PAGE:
HC Deb 13 February 1917 vol 90 cc432-4

asked the Under-Secretary of State for War whether Colonel Allett, who was mentioned in dispatches for his work in the Dublin rising is the same officer who was present at the raid on Mr. Sheehy-Skeffington's house on the 28th April and who, being apparently senior officer to both Major Roxborough and Sir Francis Vane, took a party of soldiers with Captain Colthurst to effect this raid, which has been publicly declared by the Royal Commission to be disgraceful; whether the Secretary of State for War is aware that the raid was without the knowledge of the officer commanding the troops in Portobello and directly in contravention of an agreement made between Sir Francis Vane and Major Roxborough, which was, in effect, that Captain Colthurst should not be allowed outside barracks in command of troops; why has Colonel Allett, the leader, in company with Captain Colthurst of the raiding party on the house of Mr. Sheehy-Skeffing-ton, who had been murdered on the previous day, been mentioned in dispatches, whereas Major Sir Francis Vane, who was recommended in dispatches by Colonel Maconachie, C.B., brigadier-general of the 178th brigade, and who was acknowledged by the Royal Commission to be the officer who reported the murders in London, has been left without any mention of his services and without any command; and whether any steps will be taken to remove the impression calculated to be produced under such circumstances that Colonel Allett was the recipient of an honour for his participation in an outrage, and Sir Francis Vane was passed over for bringing to the knowledge of Lord Kitchener the perpetration of murders of which he had been kept in ignorance?


The answer to the first part of the question is in the affirmative. Being a retired officer, reemployed as draft-conducting officer only, Colonel Allett exercised no command, and Accompanied the party on his own initiative. The answer to the second part is in the affirmative. Nothing is known of the agreement referred to in the third part. Such an agreement would, I understand, be irregular. Recommendations for mentions in dispatches are dealt with by General Officers Commanding in Chief, And the Army Council are not concerned with recommendations made to these officers by subordinate commanders, nor is it their practice to interfere with the discretion of the General Officer Commanding in Chief in these matters. I cannot accept my hon. and learned Friend's suggestion in the last part of the question, and see no ground for supposing that such an impression will be created.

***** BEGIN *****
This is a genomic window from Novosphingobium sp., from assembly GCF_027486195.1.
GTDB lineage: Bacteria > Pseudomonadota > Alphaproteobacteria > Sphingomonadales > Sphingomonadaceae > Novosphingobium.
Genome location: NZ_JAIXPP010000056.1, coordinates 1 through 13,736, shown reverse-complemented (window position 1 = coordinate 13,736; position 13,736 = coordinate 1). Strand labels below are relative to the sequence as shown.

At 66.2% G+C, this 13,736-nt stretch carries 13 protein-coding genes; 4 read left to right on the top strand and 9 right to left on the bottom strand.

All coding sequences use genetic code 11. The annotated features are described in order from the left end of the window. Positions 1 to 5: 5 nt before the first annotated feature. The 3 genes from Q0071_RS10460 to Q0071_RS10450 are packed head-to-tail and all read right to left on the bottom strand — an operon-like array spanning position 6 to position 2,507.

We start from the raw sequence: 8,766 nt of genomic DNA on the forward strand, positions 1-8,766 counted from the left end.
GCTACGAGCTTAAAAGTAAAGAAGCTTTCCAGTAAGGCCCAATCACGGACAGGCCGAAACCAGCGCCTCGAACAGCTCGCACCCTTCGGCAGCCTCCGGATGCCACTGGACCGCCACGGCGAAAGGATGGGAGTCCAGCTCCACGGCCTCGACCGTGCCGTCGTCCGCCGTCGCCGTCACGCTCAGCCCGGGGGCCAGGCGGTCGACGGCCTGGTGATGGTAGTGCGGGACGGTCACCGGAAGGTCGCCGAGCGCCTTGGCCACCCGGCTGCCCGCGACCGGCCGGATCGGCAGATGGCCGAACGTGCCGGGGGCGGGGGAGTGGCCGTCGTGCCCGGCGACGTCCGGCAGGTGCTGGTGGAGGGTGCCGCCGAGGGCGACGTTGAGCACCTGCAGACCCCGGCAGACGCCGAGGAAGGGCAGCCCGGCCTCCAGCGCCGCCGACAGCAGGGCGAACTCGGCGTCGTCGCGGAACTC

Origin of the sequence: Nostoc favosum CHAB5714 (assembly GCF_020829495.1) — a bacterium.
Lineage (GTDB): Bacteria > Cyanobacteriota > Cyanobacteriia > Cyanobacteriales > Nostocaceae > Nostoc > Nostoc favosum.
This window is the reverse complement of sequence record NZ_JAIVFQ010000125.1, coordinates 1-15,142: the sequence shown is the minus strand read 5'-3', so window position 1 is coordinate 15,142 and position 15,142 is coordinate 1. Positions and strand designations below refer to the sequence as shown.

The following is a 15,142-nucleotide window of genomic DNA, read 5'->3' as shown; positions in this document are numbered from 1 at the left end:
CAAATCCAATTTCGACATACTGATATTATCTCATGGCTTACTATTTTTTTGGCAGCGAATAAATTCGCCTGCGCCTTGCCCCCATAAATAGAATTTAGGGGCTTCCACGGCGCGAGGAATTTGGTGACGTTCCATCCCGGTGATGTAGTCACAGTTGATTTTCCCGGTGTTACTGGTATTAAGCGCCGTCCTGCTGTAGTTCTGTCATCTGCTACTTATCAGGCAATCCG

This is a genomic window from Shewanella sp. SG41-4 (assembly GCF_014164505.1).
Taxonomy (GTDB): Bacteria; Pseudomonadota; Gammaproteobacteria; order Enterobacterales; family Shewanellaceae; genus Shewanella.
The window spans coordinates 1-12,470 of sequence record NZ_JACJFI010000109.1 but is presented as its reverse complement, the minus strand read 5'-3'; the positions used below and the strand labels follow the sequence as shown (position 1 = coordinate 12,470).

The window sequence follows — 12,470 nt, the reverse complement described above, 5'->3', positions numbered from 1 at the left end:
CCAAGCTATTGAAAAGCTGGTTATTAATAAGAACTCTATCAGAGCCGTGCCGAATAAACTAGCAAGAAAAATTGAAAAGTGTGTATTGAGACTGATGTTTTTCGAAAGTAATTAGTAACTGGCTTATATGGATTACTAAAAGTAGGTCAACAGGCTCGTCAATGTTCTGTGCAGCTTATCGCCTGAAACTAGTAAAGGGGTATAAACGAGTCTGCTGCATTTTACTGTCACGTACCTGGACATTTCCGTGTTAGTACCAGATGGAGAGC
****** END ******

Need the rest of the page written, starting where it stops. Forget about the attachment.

Do I understand then that the reason why Colonel Allett was mentioned in dispatches was that he was present, an aider and abettor in this raiding party conducted by Colthurst on the house of the man Colthurst murdered?


Certainly not.


Will the hon. Gentleman be able to reconcile how it is that Colonel Allett, whose only military service was this, was mentioned in dispatches for distinguished conduct in the field, whereas Sir Francis Vane, who communicated for the first time to Lord Kitchener the fact of this murder, and in whose presence the late Prime Minister's private secretary wrote a telegram at his in stance——




May I conclude my question. How is it that he has not been mentioned having regard to that service which brought to Lord Kitchener's notice the murder and originated Lord Kitchener's telegram?


The supplementary question is almost as long as the question on the Paper.

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